Zero tolerance to Pollution across the length and breadth of the country
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Dear Mr. Prime Minister,
Subject: Mission to achieve zero tolerance to pollution
It is highly distressing these days to find Delhi choking in smog, haze and pollution, with its residents wearing masks and its schools shut down frequently. It is equally distressing to find the governments at the center and in Delhi working at cross purposes, feeling helpless about tackling the problem. That such an unacceptable situation should develop in the capital city is all the more tragic.
We wish to remind you that Delhi is not alone in the midst of such a serious environmental crisis. Many more cities and towns in India and the rural areas are fast becoming hubs of toxic pollution, endangering the lives of the people.
The Central Pollution Control Board (CPCB) monitors pollution levels in different cities on an hourly basis. From the information available from CPCB's website http://www.cpcb.gov.in/CAAQM/mapPage/frmindiamap.aspx out of the 40 cities monitored, the pollution levels in at least 18 cities are critically dangerous, mostly on account of high levels of particulate matter of size less than 2.5 µm, which are deleterious to the health of the people.
Air pollution is not confined to the urban areas alone. Coal burning in thermal power plants and the fly ash generated from it are releasing thousands of tonnes of toxic pollutants that include heavy metals like lead, mercury, arsenic, cadmium, etc. and even radioactive isotopes of uranium and thorium. Such pollutants constantly spread into the environment and cause debilitating diseases among those residing in the vicinity.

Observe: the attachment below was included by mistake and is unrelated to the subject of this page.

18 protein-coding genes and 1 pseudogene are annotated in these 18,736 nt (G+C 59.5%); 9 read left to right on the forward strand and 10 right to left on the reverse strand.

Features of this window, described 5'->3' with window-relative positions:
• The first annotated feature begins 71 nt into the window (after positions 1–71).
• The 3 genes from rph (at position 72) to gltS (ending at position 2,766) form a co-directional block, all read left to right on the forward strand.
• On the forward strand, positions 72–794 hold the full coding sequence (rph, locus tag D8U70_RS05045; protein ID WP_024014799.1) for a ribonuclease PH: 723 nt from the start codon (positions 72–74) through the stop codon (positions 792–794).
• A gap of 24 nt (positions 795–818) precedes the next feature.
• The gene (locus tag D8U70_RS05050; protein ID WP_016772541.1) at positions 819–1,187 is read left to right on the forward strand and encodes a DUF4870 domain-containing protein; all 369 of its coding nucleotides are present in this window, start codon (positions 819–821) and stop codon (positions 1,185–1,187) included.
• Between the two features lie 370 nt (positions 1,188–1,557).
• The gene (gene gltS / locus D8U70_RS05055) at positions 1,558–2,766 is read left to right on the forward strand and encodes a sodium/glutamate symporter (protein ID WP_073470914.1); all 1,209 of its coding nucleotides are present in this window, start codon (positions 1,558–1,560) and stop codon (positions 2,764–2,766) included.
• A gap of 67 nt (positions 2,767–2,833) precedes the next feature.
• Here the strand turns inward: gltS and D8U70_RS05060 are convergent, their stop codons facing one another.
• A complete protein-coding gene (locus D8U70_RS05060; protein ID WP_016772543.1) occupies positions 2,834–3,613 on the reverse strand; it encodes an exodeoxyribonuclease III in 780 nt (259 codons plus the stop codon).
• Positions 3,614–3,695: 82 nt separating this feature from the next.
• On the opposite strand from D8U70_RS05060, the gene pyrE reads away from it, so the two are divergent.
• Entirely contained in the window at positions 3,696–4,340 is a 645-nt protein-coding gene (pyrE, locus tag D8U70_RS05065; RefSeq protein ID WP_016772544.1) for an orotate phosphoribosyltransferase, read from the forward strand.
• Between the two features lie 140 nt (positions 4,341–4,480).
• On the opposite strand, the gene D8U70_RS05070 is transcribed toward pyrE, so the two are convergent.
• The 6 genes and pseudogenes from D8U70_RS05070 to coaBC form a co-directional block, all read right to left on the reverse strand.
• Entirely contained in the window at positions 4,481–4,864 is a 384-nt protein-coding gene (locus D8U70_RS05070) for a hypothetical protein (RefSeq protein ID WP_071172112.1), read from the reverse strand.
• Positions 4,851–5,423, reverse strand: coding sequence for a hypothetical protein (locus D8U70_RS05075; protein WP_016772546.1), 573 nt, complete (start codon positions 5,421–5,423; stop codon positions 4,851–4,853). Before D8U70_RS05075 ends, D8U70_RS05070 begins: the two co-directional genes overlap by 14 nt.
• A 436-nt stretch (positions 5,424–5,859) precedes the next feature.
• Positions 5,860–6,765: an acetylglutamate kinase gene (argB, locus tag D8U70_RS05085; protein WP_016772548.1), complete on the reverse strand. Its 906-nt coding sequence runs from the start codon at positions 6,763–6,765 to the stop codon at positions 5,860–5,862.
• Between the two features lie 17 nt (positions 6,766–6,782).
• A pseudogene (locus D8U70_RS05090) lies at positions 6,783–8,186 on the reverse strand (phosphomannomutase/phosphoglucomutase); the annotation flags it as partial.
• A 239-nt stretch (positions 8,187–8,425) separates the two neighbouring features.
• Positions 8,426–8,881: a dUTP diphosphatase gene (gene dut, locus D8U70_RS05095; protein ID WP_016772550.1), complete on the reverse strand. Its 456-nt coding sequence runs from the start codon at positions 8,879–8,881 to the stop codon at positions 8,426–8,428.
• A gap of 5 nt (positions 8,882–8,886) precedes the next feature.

It is not just the air that is getting polluted in India. A performance audit conducted by the Comptroller and Auditor General of India in 2011-12 www.saiindia.gov.in observed as follows.
“India's 14 major, 55 minor and several hundred small rivers receive millions of liters of sewage, industrial and agricultural wastes. The most polluting source for rivers is the city sewage and industrial waste discharge. Presently, only about 10 per cent of the waste water generated is treated; the rest is discharged as it is into our water bodies. Due to this, pollutants enter rivers, lakes and groundwater. Such water, which ultimately ends up in our households, is often highly contaminated and carries disease-causing microbes. Agricultural run-off, or the water from the fields that drains into rivers, is another major water pollutant as it contains fertilizers and pesticides.”
A study https://timesofindia.indiatimes.com/city/bengaluru/Plates-loaded-with-pesticides-Survey-shows-fruit-vegetables-are-high-on-chemical-content/articleshow/25405174.cms carried out by Food Safety and Standards Authority of India (Union Ministry of Health and Family Planning) showed significant presence of carcinogenic chemical pollutants in vegetables commonly consumed in India. In other words, toxic pollutants released from industry, and through the use of chemical fertilizers and pesticides in agriculture, have already entered the food chain, affecting the health of the people and, to a considerable extent, more than neutralizing the expenditure incurred on public health. Many of those consuming such food items may not even know that they are consuming harmful chemical contaminants.
Pollution is known to impact the health of the people in multifarious ways including causing a perceptible increase in the mortality levels and an overall decrease in life expectancy.